In this tutorial, you will learn some strategies to help you manage large volumes of page-types within Episerver CMS. If you are working on an Episerver project that has a lot of content, it is critical to get the content modelling right. Bad content modelling leads to three big issues, a frustrating content editing experience, poor performance and finally a potential need for developers to help make simple layout changes 🤔.In order for your site to work as efficiently as possible, how content is added within the page tree is important. In this guide, you will learn some tips to ensure you do not take a wrong path. Sounds good, read on 🔥🔥🔥
Hierarchy Is King
Episerver CMS is an enterprise-level solution that has been tested to work with huge amounts of content, however, you may find issues if you try and load several thousand-page types under a single node. On one project, I was asked to do an upgrade for a client. The site in question had a news section and the client released 5-10 news articles a week. No one had thought about a good page hierarchy so the news section had over 1000+ legacy stories. Content editors found the 'News' section a nightmare. They couldn't find content and it took a while for Episerver tree to load.
One way to prevent these types of content build-ups from occurring is to provide container page-types and make use of the
AvailableContentTypes attribute correctly. Using these two tools, it was easy to sort news articles by
Year and then have an alphabetical folder structure underneath it to allow content editors to easily find the articles they wanted. A container page type is just a default placeholder that has no content. If you use a container page type, remember that even though nothing may intentionally link to it directly, site visitors might be able to access them. It could pop up in breadcrumb and it will definitely appear in the page URL structure.
If you use a container page type, I recommend that you create a corresponding view for it. The only job of this view is to redirect a user to the parent node. This way if someone tries to view the page directly (say in a breadcrumb) they will not see a 404 page.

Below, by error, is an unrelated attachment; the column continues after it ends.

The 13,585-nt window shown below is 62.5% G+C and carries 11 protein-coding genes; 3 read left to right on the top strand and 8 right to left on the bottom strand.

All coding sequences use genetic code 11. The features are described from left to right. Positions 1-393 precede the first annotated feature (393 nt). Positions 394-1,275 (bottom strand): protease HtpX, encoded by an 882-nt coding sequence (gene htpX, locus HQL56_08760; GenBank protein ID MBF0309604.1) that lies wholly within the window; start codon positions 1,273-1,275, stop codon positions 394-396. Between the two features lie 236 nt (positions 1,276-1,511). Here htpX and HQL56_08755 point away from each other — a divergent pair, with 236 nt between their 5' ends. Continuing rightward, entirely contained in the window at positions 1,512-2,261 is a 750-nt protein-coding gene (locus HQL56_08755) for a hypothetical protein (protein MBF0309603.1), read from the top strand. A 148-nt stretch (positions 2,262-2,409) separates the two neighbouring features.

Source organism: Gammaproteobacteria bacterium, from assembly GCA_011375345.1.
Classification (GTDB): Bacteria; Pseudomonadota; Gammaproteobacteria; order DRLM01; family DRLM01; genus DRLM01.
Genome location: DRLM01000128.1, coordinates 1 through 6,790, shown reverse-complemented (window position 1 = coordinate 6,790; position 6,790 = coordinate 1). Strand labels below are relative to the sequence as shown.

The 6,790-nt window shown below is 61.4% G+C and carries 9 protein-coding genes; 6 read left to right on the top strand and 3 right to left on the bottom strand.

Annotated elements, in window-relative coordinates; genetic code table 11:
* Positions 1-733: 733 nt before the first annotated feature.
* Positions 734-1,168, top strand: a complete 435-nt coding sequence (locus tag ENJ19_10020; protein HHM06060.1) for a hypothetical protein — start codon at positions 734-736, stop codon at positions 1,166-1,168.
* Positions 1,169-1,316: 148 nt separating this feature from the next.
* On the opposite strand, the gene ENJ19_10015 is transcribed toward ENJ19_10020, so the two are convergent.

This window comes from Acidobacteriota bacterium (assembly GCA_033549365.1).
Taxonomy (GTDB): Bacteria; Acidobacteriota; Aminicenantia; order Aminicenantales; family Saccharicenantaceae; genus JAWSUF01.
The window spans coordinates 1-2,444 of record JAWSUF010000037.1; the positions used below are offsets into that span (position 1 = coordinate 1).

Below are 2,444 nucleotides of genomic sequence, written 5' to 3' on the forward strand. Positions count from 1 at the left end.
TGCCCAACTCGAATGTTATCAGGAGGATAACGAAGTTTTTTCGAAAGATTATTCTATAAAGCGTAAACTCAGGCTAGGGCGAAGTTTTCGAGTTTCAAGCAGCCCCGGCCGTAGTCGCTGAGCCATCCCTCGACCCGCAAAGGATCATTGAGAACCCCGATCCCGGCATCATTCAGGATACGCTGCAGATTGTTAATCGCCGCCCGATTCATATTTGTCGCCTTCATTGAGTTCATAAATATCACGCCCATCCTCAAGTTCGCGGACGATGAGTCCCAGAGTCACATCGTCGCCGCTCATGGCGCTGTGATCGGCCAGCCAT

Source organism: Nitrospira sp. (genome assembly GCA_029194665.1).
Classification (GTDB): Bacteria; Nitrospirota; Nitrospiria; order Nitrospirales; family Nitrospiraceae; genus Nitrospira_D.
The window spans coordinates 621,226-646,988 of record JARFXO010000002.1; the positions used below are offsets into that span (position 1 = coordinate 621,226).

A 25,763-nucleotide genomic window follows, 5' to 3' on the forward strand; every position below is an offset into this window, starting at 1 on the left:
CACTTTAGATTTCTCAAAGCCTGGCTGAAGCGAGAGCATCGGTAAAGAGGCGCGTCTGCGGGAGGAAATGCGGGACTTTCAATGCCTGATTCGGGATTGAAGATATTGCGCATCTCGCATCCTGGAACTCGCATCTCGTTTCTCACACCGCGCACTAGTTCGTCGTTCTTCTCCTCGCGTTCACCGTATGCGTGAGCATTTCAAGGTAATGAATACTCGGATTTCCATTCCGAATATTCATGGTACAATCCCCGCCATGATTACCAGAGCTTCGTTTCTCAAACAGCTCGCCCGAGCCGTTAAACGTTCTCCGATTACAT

A container page is an extremely common CMS pattern. A container's job is to solely split the hierarchy into more manageable chunks, to make content editors live easier. When working with CMS 7 to create a container, you just define a page type as normal. Create a class, inherit from
PageData. The code for a container might look like this:
To make my code easier to manage, I also always decorate my container pages with an interface, like this:
Using an interface means you can have a single way to deal with all container pages 🔥🔥🔥. The quickest and safest is to create containers is to add this redirect in the associated controller. This means you need to create a controller for your container. This is done like this:
If you do not want to create a controller, another option is to define a custom MVC route to hide the container page. Setting up custom routing is a nicer way to solve the problem, however, it will take a lot more development work. One approach would be to create a
PartialRouter to intercept all page requests for a certain page type and then modify the outgoing Url to hide the containers segment from the Url. Even though it is possible I do not recommend modifying your website URL structure, as it usually creates more problems than it solves 😔
Today we've discussed the importance of managing your page hierarchy in order to design a system that has great performance and usability. Using a container page is one tool to help you in this quest, however, remember to think about how you will deal with the blank container page that will show in the Url. The quick and dirty way is to create a redirect that redirects a user to the container pages parent, this solves the issue as no one will ever be able to view the page. Happy Coding 🤘